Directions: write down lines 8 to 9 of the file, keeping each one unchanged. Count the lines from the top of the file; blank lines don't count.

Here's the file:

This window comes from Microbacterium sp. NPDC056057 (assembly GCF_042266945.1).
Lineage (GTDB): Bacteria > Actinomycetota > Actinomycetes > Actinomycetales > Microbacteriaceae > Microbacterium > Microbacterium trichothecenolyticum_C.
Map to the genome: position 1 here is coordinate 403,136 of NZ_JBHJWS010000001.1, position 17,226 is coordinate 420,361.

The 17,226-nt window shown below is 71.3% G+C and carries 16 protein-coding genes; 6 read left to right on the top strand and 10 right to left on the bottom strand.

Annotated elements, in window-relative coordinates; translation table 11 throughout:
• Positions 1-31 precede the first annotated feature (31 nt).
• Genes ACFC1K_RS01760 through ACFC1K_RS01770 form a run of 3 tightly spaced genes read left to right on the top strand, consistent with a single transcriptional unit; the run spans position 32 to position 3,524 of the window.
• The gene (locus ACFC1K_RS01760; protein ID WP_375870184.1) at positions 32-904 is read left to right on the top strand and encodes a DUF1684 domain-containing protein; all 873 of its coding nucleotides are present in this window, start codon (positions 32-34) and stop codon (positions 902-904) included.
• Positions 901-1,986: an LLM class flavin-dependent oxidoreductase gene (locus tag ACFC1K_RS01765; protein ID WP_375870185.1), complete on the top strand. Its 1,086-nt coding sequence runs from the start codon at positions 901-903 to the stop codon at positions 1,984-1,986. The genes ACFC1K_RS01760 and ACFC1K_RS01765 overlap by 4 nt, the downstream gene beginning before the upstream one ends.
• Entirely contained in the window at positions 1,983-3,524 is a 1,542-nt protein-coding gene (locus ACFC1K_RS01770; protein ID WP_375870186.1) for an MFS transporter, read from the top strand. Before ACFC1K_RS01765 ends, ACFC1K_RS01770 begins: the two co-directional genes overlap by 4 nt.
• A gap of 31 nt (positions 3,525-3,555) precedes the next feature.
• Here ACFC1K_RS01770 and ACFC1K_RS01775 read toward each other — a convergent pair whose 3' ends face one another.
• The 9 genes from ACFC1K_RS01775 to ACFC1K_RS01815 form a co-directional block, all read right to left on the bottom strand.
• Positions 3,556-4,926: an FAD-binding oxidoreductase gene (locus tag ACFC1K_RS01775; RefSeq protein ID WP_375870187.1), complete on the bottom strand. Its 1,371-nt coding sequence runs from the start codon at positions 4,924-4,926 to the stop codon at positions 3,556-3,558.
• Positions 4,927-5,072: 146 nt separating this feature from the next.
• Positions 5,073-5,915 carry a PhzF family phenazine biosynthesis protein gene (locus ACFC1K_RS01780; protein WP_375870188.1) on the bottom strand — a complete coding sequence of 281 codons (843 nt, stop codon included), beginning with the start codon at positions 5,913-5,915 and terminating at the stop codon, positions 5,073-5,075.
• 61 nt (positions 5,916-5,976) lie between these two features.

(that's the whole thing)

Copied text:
• The gene (locus ACFC1K_RS01760; protein ID WP_375870184.1) at positions 32-904 is read left to right on the top strand and encodes a DUF1684 domain-containing protein; all 873 of its coding nucleotides are present in this window, start codon (positions 32-34) and stop codon (positions 902-904) included.
• Positions 901-1,986: an LLM class flavin-dependent oxidoreductase gene (locus tag ACFC1K_RS01765; protein ID WP_375870185.1), complete on the top strand. Its 1,086-nt coding sequence runs from the start codon at positions 901-903 to the stop codon at positions 1,984-1,986. The genes ACFC1K_RS01760 and ACFC1K_RS01765 overlap by 4 nt, the downstream gene beginning before the upstream one ends.